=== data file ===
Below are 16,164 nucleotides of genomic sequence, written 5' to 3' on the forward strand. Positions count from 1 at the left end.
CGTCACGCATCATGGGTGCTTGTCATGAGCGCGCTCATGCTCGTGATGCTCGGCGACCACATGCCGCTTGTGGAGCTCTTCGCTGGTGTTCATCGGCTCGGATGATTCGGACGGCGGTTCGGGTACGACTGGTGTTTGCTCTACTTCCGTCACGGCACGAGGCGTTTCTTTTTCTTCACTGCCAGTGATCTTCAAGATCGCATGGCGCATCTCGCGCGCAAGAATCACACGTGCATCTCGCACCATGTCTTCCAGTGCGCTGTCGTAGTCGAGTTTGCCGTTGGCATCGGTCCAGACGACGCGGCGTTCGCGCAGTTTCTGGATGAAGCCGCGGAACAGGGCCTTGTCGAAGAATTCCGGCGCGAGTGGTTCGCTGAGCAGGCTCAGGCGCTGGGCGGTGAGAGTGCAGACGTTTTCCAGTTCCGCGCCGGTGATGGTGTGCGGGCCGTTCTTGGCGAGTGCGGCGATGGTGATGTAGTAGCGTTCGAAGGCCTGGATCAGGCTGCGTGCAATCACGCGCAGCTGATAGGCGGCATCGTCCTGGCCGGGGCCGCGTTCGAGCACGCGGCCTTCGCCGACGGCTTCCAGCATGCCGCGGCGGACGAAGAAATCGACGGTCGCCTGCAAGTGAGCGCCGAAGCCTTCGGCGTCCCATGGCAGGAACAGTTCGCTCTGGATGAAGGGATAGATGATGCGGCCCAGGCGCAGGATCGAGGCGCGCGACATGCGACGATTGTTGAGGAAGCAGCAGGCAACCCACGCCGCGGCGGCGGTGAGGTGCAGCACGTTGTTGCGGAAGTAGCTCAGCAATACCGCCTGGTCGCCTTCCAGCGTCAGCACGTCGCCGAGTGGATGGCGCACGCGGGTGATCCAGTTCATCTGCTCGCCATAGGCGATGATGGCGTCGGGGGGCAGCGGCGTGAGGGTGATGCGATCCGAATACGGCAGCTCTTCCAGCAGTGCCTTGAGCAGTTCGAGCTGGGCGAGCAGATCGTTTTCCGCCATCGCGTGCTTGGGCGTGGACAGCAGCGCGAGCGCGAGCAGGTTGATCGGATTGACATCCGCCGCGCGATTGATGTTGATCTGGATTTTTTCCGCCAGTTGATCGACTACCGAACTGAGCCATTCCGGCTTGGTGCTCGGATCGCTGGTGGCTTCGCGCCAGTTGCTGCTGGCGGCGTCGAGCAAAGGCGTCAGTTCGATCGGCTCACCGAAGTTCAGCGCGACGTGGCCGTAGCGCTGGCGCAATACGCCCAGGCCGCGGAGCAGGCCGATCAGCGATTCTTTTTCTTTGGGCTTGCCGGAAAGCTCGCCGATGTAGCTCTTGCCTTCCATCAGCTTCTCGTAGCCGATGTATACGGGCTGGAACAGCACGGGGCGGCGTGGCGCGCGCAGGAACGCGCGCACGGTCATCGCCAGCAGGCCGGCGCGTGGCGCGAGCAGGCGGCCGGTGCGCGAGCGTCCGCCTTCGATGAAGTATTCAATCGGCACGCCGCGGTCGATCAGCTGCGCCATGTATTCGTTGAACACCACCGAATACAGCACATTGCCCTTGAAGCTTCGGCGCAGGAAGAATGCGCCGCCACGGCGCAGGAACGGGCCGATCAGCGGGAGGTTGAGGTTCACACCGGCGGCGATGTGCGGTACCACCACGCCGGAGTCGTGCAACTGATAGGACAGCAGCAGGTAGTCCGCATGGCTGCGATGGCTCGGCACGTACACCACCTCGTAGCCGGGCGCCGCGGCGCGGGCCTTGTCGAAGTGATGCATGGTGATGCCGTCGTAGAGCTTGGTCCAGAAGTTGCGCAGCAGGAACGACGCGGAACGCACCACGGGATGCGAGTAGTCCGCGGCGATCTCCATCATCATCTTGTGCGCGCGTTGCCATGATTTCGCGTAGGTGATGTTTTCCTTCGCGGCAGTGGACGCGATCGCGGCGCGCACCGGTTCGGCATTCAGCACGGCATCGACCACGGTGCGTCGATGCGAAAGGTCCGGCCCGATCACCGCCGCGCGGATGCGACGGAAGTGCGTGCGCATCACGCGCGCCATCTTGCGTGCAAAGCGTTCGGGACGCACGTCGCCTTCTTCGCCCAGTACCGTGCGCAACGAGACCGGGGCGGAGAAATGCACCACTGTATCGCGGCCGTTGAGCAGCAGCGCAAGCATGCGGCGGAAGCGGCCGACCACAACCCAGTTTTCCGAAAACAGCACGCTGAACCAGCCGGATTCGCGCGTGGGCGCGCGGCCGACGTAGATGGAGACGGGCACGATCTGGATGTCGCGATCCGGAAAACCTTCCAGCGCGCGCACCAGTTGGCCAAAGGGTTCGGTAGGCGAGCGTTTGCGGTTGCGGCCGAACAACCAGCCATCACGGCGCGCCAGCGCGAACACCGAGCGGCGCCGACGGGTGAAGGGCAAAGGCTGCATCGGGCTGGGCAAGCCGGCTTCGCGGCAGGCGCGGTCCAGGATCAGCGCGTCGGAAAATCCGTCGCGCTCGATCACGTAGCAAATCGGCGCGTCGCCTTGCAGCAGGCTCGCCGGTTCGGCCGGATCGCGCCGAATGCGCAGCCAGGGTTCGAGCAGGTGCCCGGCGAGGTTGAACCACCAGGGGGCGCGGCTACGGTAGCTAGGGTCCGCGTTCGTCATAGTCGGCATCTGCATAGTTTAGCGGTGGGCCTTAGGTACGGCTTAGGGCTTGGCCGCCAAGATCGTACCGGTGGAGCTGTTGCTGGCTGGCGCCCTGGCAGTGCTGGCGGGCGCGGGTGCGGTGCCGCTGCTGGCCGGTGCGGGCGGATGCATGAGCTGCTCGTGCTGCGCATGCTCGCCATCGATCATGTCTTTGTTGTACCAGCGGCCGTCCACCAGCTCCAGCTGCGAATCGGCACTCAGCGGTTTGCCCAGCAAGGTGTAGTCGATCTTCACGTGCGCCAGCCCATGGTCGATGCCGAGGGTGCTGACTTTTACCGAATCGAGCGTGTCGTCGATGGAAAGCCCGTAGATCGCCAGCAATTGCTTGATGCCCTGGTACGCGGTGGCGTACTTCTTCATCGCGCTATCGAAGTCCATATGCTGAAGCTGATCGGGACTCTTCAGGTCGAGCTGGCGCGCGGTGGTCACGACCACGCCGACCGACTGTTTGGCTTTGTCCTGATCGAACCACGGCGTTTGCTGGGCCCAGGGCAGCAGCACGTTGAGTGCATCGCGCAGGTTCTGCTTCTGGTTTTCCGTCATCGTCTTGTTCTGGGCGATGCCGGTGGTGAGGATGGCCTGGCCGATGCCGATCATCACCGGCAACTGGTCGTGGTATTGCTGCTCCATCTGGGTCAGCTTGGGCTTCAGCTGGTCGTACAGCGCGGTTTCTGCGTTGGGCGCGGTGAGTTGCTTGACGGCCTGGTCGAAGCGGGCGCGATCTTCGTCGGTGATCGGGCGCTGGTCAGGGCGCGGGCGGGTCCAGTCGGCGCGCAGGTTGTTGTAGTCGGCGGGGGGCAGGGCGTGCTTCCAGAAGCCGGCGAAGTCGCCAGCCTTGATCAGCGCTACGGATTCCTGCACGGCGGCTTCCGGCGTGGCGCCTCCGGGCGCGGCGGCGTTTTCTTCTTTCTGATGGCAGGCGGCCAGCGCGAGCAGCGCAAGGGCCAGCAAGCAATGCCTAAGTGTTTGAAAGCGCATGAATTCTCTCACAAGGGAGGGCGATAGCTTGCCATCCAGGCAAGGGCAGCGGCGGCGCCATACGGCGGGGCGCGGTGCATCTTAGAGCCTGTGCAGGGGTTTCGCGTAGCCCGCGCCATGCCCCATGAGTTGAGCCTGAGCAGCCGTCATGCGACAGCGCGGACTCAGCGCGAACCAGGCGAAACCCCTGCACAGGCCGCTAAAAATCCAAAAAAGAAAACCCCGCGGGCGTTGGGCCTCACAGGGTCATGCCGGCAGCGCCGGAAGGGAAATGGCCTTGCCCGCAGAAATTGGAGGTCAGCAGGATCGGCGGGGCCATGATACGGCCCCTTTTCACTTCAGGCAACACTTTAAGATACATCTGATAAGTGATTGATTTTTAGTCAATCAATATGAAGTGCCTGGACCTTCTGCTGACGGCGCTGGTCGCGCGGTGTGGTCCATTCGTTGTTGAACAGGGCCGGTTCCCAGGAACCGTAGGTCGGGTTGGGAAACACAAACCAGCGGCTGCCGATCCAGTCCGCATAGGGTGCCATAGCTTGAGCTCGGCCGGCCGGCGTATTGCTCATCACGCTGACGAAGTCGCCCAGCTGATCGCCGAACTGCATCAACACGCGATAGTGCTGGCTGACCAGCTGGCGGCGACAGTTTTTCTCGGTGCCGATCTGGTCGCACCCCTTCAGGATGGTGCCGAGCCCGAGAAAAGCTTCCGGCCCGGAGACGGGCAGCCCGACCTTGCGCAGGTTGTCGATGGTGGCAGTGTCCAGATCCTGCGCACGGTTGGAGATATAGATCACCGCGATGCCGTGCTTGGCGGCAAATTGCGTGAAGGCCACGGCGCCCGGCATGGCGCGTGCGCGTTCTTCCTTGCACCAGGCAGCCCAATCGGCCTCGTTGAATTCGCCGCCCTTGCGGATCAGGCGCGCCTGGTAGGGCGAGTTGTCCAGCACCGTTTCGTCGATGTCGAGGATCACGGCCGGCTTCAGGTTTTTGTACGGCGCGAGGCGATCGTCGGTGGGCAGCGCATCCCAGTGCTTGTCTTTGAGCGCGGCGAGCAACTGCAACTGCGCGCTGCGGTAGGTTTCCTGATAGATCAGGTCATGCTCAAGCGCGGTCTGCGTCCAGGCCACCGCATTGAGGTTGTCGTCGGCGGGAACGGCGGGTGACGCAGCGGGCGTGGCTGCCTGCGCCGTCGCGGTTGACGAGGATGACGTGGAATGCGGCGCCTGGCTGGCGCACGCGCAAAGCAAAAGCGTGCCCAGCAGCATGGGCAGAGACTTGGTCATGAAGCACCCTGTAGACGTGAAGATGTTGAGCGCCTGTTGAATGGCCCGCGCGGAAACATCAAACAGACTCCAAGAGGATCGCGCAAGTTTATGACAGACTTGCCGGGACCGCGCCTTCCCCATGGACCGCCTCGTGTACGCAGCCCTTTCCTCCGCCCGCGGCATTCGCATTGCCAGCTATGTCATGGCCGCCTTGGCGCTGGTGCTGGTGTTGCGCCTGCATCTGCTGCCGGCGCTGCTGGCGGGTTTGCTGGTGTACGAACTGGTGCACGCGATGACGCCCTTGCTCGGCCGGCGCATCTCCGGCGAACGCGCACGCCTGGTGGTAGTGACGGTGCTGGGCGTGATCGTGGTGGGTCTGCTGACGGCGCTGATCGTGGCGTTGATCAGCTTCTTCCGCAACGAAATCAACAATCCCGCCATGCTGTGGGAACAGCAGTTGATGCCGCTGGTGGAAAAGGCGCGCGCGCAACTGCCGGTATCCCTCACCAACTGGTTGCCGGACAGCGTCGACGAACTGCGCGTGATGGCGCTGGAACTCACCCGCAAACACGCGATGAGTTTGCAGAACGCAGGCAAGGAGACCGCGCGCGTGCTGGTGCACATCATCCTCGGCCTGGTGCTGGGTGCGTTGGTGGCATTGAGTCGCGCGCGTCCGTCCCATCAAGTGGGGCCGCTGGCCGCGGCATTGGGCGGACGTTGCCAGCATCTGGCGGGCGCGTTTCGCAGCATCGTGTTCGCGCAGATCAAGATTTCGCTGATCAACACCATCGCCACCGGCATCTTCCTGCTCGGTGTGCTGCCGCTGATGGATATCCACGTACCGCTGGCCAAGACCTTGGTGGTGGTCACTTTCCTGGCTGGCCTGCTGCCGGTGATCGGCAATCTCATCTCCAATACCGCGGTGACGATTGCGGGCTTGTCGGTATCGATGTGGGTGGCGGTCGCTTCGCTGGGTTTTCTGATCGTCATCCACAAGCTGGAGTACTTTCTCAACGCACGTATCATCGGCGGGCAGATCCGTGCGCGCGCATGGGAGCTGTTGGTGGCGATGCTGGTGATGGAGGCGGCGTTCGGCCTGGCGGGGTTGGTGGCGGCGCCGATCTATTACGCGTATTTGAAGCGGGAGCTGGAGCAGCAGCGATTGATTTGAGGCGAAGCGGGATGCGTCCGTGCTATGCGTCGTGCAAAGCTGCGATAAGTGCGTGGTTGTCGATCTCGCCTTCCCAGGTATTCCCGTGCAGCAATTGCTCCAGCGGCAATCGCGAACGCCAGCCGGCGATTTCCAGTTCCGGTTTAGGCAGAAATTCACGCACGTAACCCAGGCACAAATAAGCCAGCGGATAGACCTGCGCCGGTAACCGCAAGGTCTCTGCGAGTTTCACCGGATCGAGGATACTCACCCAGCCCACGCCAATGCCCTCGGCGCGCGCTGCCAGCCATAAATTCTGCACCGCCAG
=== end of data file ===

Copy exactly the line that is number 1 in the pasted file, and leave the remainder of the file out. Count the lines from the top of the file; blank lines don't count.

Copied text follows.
Below are 16,164 nucleotides of genomic sequence, written 5' to 3' on the forward strand. Positions count from 1 at the left end.